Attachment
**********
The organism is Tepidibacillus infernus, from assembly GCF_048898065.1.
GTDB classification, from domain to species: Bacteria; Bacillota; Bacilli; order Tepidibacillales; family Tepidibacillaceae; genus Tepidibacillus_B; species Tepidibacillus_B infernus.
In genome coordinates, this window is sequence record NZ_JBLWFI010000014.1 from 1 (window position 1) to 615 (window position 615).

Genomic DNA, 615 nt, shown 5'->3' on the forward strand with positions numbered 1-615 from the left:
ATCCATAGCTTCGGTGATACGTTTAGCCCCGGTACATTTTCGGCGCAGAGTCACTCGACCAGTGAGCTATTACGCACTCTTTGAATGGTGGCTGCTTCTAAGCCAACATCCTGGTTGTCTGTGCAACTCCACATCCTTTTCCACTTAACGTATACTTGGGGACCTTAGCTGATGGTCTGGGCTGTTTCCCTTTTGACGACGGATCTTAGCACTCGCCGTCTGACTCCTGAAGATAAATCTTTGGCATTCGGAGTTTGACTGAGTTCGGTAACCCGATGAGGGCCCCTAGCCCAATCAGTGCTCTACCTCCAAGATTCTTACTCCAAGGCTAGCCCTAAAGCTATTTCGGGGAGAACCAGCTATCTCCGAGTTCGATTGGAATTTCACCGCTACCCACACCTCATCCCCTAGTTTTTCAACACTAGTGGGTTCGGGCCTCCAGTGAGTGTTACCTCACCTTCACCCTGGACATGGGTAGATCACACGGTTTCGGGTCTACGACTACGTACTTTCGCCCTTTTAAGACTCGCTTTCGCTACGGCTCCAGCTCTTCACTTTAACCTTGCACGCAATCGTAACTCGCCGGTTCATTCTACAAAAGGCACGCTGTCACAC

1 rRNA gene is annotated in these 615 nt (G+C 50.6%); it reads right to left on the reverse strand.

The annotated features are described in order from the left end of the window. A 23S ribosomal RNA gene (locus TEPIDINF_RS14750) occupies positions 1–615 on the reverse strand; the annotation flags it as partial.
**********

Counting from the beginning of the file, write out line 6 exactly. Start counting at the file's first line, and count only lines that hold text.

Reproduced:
1 rRNA gene is annotated in these 615 nt (G+C 50.6%); it reads right to left on the reverse strand.